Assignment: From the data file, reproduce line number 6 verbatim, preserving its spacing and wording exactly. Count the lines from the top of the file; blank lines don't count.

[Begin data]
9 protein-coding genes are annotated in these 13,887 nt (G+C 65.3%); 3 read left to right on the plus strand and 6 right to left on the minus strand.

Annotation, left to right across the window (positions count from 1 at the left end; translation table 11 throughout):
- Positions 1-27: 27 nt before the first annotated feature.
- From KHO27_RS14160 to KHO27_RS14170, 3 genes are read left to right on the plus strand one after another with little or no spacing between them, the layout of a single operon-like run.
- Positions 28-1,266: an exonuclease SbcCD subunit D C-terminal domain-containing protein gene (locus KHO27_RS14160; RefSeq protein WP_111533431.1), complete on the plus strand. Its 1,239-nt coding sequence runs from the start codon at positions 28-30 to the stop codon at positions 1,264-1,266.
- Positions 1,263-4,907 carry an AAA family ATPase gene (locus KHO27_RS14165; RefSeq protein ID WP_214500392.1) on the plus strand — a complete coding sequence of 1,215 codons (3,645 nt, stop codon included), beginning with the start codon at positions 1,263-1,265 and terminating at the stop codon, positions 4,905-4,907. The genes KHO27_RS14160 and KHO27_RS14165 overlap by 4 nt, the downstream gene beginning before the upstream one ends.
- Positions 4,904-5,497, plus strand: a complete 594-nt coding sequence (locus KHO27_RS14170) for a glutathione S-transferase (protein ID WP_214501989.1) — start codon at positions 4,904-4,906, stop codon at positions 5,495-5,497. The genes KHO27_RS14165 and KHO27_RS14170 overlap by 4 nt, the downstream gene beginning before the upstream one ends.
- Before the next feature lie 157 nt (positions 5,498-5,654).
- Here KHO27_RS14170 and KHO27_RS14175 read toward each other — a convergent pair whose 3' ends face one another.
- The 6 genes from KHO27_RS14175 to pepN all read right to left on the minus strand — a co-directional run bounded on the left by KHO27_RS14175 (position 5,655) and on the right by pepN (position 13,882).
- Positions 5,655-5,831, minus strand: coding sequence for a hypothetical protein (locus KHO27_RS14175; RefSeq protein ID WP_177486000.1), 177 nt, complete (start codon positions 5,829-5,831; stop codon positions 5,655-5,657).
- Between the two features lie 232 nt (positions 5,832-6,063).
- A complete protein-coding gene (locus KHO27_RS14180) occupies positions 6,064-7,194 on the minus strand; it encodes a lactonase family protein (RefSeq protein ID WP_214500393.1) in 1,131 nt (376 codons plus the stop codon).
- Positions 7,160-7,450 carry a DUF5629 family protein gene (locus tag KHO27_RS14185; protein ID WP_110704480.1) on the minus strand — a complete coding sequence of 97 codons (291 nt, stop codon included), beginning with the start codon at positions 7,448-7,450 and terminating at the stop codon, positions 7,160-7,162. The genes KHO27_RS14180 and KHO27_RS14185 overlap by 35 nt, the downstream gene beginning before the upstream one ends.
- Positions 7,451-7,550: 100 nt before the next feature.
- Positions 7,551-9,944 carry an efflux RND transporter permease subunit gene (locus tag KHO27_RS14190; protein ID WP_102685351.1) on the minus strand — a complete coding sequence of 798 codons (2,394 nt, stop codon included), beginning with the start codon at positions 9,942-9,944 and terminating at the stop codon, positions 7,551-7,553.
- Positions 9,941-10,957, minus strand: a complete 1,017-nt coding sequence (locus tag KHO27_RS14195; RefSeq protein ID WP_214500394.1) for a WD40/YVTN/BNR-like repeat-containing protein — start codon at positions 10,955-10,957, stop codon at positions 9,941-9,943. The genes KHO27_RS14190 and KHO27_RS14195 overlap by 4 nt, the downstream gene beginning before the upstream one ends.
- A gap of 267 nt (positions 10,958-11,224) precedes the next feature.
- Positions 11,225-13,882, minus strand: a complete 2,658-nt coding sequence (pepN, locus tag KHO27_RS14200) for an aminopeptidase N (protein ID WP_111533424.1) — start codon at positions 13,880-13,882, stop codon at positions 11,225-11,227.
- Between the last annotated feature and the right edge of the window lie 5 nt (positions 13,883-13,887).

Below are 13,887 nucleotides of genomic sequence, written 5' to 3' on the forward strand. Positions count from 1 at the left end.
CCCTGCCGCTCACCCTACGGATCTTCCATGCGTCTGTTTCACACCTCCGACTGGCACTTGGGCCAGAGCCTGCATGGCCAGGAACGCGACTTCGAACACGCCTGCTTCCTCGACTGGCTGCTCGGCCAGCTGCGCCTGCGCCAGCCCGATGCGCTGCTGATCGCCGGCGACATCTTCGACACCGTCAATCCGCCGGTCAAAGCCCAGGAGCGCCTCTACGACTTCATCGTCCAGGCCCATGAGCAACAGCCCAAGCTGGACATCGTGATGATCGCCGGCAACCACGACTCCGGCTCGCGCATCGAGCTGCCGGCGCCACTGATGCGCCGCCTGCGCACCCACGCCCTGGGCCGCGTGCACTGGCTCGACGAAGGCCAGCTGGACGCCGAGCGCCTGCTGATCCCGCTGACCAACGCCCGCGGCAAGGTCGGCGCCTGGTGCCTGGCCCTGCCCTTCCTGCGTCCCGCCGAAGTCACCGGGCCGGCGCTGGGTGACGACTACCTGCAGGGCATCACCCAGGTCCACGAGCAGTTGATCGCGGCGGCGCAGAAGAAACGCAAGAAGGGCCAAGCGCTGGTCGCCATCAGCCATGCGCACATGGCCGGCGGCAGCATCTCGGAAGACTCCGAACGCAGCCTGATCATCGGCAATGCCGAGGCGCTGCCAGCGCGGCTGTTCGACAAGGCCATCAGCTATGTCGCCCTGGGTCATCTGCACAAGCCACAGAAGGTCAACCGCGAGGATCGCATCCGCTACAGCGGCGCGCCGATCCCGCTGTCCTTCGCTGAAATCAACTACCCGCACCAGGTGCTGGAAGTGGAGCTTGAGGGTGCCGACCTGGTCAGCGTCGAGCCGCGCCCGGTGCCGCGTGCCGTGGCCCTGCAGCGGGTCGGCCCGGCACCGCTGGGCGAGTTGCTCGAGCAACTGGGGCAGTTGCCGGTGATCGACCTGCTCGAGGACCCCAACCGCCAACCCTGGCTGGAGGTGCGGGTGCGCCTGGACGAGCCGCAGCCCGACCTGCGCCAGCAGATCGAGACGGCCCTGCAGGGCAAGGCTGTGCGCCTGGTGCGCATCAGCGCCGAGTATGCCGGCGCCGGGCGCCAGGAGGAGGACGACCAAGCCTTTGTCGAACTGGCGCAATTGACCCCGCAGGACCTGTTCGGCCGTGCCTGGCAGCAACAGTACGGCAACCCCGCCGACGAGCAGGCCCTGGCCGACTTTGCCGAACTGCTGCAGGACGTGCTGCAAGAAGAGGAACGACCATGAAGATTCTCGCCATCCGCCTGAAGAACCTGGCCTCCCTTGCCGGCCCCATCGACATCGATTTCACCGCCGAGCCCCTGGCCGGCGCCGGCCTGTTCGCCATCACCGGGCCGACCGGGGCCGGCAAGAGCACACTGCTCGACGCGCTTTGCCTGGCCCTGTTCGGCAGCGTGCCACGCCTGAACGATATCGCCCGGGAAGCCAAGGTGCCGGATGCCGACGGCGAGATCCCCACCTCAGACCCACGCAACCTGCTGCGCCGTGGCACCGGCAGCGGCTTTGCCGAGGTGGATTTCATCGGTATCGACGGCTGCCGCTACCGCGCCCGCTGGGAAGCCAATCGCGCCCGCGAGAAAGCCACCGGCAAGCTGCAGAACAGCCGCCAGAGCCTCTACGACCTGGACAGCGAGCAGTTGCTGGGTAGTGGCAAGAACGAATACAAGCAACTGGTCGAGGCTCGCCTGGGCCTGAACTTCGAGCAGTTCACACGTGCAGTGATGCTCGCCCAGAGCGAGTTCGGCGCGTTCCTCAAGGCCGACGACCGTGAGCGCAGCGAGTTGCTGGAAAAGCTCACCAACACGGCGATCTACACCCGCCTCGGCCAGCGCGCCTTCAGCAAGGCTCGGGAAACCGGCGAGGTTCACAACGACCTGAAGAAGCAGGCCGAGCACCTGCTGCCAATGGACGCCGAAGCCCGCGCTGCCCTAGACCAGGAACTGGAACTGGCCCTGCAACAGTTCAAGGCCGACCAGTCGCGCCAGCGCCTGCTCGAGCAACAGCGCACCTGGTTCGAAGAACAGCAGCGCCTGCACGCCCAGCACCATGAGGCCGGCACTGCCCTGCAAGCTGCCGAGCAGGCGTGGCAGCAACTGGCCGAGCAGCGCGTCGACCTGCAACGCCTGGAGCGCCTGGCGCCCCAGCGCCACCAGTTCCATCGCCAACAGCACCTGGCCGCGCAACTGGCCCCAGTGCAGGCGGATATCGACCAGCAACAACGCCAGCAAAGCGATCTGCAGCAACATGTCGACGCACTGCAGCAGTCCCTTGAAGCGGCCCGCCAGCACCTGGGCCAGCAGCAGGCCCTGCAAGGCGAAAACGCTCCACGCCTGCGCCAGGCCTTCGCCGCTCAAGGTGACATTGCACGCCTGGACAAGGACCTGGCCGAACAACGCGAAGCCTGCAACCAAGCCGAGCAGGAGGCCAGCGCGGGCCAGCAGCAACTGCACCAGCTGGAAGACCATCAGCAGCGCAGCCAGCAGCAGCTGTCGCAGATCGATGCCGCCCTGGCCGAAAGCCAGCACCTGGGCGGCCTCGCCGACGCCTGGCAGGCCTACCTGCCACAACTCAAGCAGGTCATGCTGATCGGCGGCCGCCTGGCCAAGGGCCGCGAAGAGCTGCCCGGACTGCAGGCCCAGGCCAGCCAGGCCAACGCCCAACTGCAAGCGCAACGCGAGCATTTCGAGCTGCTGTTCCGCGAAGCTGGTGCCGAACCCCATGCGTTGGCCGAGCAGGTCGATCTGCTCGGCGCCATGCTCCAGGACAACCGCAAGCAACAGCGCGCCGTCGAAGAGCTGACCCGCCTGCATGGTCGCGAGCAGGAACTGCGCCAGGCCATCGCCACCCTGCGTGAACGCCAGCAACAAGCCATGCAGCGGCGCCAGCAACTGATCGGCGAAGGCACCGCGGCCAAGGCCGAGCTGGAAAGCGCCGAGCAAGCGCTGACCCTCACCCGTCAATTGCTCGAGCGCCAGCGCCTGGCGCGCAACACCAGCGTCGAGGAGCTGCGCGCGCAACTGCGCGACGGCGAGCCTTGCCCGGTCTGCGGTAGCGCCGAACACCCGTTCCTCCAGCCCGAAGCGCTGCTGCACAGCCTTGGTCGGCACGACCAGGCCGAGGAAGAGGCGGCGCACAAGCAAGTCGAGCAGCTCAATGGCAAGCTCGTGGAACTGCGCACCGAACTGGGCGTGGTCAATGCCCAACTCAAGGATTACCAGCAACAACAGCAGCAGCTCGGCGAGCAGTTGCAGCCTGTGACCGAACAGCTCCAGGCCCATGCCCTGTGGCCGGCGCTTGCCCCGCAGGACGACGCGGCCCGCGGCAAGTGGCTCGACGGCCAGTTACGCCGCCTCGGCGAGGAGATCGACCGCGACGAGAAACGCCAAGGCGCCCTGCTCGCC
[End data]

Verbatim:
- Positions 1,263-4,907 carry an AAA family ATPase gene (locus KHO27_RS14165; RefSeq protein ID WP_214500392.1) on the plus strand — a complete coding sequence of 1,215 codons (3,645 nt, stop codon included), beginning with the start codon at positions 1,263-1,265 and terminating at the stop codon, positions 4,905-4,907. The genes KHO27_RS14160 and KHO27_RS14165 overlap by 4 nt, the downstream gene beginning before the upstream one ends.